A recent advance in colloidal technology uses magnetic aggregation to enable the formation of micron-scale particle clusters with helical symmetry. The basic building blocks of these aggregates are doublets composed of two micron-scale beads of different radii bonded together by a magnetic cement. Such self-assembled structures offer potential for controllable transport and separation in a low Reynolds number environment using externally applied magnetic or electric fields. Establishing the hydrodynamic properties of the aggregates, in particular the coupling between rotation and translation afforded by the cluster geometry, is an essential initial step toward the design of microfluidic devices employing these aggregates. To quantify this coupling, we first determine parametrized expressions that describe the positions of the beads in an aggregate as a function of size ratio of the two beads composing the doublets. With the geometry of the structure known, we perform hydrodynamic calculations to ascertain entries of the mobility matrix for the aggregate and establish the relationship between the applied torque about the helical axis and translations parallel to this direction. We find that for larger values of the particle radius ratio the coupling between rotations and translations changes sign as the number of doublets in the aggregate increases. This feature indicates that the clusters possess a more complex superhelical structure.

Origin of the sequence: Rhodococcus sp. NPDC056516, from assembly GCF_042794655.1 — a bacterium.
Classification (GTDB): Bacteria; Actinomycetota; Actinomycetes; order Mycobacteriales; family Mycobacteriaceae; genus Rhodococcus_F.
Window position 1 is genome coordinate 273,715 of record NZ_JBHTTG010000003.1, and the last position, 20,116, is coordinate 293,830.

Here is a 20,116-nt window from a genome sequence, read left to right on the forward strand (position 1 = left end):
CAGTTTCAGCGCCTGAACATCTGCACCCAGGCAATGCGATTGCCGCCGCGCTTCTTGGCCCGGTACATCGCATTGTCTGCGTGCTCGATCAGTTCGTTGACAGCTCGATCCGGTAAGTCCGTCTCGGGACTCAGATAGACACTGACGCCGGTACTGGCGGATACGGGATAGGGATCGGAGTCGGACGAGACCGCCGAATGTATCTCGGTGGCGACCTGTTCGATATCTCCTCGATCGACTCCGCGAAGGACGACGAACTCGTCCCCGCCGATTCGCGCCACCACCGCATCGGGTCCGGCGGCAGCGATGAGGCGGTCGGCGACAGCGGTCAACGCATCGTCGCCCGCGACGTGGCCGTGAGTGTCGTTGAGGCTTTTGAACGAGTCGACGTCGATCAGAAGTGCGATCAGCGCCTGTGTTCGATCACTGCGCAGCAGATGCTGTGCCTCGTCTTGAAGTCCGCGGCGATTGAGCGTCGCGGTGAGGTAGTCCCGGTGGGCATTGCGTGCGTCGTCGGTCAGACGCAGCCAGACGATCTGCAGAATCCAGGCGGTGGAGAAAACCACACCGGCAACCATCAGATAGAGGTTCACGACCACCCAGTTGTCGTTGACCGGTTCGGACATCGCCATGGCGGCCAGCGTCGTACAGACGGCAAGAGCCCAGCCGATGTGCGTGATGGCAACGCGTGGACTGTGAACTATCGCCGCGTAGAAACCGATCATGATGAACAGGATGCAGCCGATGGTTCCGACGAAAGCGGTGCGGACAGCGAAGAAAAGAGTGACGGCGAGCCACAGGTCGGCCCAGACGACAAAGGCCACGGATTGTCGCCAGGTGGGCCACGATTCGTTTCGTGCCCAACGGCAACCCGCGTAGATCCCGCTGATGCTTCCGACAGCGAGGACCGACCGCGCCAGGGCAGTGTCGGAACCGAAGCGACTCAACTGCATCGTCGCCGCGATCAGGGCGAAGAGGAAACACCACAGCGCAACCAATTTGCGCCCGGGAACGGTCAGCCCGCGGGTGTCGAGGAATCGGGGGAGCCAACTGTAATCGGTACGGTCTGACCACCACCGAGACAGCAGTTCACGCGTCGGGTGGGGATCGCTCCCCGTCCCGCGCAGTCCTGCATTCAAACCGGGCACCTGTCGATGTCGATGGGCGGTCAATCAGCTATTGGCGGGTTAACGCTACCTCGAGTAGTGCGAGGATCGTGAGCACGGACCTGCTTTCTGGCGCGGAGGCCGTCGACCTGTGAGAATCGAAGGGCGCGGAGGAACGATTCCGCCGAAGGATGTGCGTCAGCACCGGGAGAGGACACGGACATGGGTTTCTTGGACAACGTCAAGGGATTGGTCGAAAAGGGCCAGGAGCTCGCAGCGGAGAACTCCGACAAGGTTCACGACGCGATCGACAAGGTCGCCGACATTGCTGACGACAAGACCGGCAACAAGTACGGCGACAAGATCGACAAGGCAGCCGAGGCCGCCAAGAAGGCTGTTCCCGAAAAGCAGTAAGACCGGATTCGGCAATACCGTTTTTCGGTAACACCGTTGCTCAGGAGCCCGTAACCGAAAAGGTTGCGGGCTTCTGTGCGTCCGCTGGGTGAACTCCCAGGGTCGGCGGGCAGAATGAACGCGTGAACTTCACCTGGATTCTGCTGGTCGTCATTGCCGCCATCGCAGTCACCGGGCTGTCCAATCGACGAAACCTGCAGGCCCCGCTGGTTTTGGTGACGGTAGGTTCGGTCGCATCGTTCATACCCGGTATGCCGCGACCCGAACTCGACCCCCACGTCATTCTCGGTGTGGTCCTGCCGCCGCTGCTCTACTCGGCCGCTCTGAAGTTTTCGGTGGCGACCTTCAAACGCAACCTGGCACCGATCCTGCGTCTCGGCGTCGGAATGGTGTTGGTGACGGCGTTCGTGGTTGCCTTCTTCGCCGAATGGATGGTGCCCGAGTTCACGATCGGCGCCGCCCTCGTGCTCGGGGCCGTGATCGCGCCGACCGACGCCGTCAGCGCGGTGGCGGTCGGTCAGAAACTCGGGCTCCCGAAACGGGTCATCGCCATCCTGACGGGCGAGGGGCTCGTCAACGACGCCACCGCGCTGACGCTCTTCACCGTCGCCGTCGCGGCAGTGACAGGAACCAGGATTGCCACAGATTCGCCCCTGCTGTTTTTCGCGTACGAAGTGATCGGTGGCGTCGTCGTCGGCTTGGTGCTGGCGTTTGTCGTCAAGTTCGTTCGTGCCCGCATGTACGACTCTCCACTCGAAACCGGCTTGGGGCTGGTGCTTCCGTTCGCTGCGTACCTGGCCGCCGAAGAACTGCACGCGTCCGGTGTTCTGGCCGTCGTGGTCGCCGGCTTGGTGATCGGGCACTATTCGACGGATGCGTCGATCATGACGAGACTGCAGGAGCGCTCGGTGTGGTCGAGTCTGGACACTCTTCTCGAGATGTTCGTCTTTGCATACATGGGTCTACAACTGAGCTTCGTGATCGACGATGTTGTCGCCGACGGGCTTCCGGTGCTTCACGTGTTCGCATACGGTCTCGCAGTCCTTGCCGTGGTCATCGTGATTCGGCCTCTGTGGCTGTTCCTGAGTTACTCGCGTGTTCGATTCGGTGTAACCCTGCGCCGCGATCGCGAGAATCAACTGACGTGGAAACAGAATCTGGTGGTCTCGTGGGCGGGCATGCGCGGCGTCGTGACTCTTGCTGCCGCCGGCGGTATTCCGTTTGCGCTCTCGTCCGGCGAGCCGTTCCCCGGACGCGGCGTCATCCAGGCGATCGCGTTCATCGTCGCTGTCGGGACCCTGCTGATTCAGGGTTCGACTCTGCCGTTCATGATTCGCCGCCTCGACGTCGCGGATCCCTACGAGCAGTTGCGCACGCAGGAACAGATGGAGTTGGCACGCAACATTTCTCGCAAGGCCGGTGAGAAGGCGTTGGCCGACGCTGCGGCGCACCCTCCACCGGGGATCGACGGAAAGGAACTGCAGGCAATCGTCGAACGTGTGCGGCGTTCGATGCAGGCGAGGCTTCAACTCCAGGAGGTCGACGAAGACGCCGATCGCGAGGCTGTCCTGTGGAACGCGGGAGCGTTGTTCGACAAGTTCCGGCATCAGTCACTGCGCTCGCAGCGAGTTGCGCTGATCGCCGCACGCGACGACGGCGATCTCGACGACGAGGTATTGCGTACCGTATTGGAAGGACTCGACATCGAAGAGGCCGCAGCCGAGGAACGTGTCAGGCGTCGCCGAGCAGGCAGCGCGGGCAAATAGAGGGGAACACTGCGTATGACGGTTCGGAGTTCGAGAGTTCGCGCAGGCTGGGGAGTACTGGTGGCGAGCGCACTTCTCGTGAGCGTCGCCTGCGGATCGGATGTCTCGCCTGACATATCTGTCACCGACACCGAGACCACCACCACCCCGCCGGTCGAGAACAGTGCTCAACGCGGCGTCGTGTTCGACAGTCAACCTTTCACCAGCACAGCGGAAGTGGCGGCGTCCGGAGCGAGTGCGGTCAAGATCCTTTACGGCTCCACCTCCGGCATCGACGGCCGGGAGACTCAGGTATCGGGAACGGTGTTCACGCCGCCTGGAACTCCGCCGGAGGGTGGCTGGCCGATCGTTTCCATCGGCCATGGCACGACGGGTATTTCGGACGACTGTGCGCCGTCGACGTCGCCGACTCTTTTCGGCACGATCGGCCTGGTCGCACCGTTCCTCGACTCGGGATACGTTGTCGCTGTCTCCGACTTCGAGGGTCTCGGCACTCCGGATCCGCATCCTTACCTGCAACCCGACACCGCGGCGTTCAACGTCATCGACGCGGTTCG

|Original language||English (US)|
|Journal||Physical Review E - Statistical, Nonlinear, and Soft Matter Physics|
|State||Published - May 28 2009|
ASJC Scopus subject areas
- Statistical and Nonlinear Physics
- Statistics and Probability
- Condensed Matter Physics